A new Europe-wide initiative launched by leading frozen foods company Iglo Group seeks to promote how home freezing and ready-frozen food can help address the worrying issue of food waste. Ben Cooper reports.

Since it first became a viable means of delivering food to consumers around sixty years ago, the convenience of frozen food has been its primary selling point. However, a new Europe-wide initiative launched by leading frozen foods company Iglo Group seeks to promote the sector’s sustainability credentials.

Through its Forever Food Together initiative, which will see the return of the Captain Birds Eye icon to packs now fittingly in green, Iglo is seeking to promote how home freezing and ready-frozen food can help address the worrying issue of food waste.

The Forever Food Together programme has three primary goals. By 2020, Iglo pledges that 100% of its innovation will “help consumers make healthier meal choices” and 100% of its food products will be, in the company’s own terminology, “responsibly sourced and prepared”. So, like other companies, Iglo aims to play its part in terms of making sourcing more sustainable and improving nutrition. 

However, the commitment the company puts top of the list speaks to a particular and notable contribution Iglo seeks to make regarding food waste, committing to “help educate consumers across Europe about the unique advantages of freezing and frozen food, and how it helps to tackle the food waste issue”. 

That home freezing should be seen as critical in tackling domestic food waste would appear self-evident, but the case for ready-frozen food may not be so immediately obvious.

However, Peter Hajipieris, Iglo’s director for corporate social responsibility, stresses that home freezing and buying more frozen food are both “crucial” in tackling food waste. In particular, he stresses the way frozen food can aid portion control, allowing consumers to prepare the right amount of food from a pack for each consumption occasion.

The company helped fund research by Dr Wayne Martindale of Sheffield Hallam University, published in the British Food Journal in July, which found that frozen food generates 47% less domestic food waste compared to ambient and chilled food consumed in the home. The paper also suggested households which include more frozen foods in their weekly meal planning could save around GBP250 a year.

According to UN data, around one third of all food produced and manufactured globally is lost or wasted every year. In November 2013, WRAP published a study showing a typical UK household throws away the equivalent of six meals each week, while WRAP has estimated that in the UK around 850,000 tonnes of food that could have been frozen goes to waste with a value of around GBP3.4 billion.

Consumer advice and the promotion of home freezing does feature in public campaigns such as WRAP’s Love Food Hate Waste initiative in the UK, but Martindale believes that home freezing has so far been under-utilised as a tool in tackling food waste.

Martindale also says there is “absolutely no doubt” that the contribution the frozen food channel can make in the overall move towards a more sustainable food supply has been under-emphasised, possibly because of concerns over the energy required in frozen food production and distribution.

“There is an energy cost associated with freezing but that’s more than got back through reducing food waste in the home by 47%, in this study, and also reducing waste within the supply chain,” Martindale tells just-food.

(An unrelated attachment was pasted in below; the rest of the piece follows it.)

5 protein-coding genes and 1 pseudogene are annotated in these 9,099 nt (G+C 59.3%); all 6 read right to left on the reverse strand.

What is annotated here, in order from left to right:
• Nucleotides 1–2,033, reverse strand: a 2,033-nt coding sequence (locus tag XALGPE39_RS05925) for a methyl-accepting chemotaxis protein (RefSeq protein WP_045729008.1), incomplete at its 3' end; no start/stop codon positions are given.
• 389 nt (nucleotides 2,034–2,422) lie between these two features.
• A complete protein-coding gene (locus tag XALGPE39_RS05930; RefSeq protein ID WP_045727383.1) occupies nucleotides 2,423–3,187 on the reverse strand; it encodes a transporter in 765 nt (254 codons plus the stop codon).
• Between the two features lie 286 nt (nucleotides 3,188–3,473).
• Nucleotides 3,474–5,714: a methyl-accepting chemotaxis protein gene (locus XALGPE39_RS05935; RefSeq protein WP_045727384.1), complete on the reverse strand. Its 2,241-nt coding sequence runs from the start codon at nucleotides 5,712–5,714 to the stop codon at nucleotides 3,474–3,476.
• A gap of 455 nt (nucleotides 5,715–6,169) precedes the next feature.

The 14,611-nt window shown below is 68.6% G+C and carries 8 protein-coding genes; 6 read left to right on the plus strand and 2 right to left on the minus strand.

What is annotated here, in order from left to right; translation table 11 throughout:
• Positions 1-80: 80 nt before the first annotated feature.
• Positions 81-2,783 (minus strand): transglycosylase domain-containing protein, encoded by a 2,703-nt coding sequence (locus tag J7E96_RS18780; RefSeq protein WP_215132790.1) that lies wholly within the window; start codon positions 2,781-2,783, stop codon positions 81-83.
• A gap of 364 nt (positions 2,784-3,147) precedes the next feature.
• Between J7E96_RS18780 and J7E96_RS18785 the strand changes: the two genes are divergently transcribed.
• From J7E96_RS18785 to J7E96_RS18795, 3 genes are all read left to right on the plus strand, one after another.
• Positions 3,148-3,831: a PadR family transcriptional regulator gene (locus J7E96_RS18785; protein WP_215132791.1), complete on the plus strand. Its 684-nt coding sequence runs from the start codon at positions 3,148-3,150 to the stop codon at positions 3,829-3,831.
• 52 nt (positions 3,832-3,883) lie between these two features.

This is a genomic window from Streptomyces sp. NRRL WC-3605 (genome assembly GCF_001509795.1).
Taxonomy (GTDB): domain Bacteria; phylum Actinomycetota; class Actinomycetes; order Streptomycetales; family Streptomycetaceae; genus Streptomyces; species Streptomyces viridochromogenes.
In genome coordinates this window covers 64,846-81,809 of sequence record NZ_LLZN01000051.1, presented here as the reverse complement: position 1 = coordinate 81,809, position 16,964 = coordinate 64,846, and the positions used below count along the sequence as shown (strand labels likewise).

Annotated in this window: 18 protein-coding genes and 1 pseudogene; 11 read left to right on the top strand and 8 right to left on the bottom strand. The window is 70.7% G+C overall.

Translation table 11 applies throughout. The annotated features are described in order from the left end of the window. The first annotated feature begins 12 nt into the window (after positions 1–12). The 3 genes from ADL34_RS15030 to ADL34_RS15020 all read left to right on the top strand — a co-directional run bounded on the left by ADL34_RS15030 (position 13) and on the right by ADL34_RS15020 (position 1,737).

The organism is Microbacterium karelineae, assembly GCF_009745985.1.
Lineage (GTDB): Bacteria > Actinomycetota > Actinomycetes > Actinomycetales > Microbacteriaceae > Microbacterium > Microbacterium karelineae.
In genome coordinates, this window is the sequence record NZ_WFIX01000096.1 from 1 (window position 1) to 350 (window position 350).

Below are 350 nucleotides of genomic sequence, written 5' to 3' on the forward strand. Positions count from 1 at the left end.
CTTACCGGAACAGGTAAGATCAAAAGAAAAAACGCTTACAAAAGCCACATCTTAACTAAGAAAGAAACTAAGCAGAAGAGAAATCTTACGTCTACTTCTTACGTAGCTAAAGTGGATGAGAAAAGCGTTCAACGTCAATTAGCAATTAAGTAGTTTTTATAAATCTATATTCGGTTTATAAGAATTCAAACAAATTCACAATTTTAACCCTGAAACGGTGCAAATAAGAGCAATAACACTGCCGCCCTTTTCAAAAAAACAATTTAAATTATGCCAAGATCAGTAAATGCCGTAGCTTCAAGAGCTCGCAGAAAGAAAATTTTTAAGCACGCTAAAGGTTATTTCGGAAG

When asked by just-food if it welcomed Iglo’s campaign, Emma Marsh, who heads up WRAP’s Love Food Hate Waste, campaign said: “Helping Love Food Hate Waste to champion the freezer is always welcome.”

However, interestingly Marsh would not go as far as to say that consuming more ready-frozen foods in particular would help reduce food waste. Asked whether WRAP believes higher consumption of ready-frozen food would also be positive for reducing food waste, as the Hallam study appears to suggest, Marsh only said: “We recommend using a mix of fresh, frozen and tinned foods. This way we have greater flexibility when our plans change and we don’t get round to eating everything in the fridge.” 

Not surprisingly perhaps, Hajipieris is less equivocal. He believes the debate around food waste has resulted in a “re-awakening” around the benefits of frozen food. While he concedes that more research is needed, he believes the Hallam study has proved how frozen food can help reduce food waste in the home. “I am utterly convinced that the method of preservation is one of the most critical factors in helping reduce food wastage,” Hajipieris tells just-food. “There is no question about that and that’s what the Forever Food Together Goal 1 is all about.”

Hajipieris also stresses that Iglo, which can trace its lineage back to Clarence Birdseye, the undisputed founding father of frozen food, knows more about freezing than most and is in a good position to educate consumers. 

Clearly, as part of the Forever Food Together, Iglo is pledging to do just that, and Emma Marsh believes there is more food companies in general can do to help educate consumers about freezing. 

“WRAP and Love Food Hate waste have been working with the industry through our Courtauld Commitment to improve labelling on pack to make it as easy as possible not to waste food,” Marsh says, citing as a success the majority of retailers moving away from ‘freeze on day of purchase’ to ‘freeze by date shown’. 

The materials WRAP has produced on freezing also seek to address many of the misconceptions consumers have about home freezing, such as not being able to freeze cheese or eggs. Food companies are in a very good position to help correct such misconceptions, and perhaps none more so than the world’s best known exponent of freezing food, the Captain himself.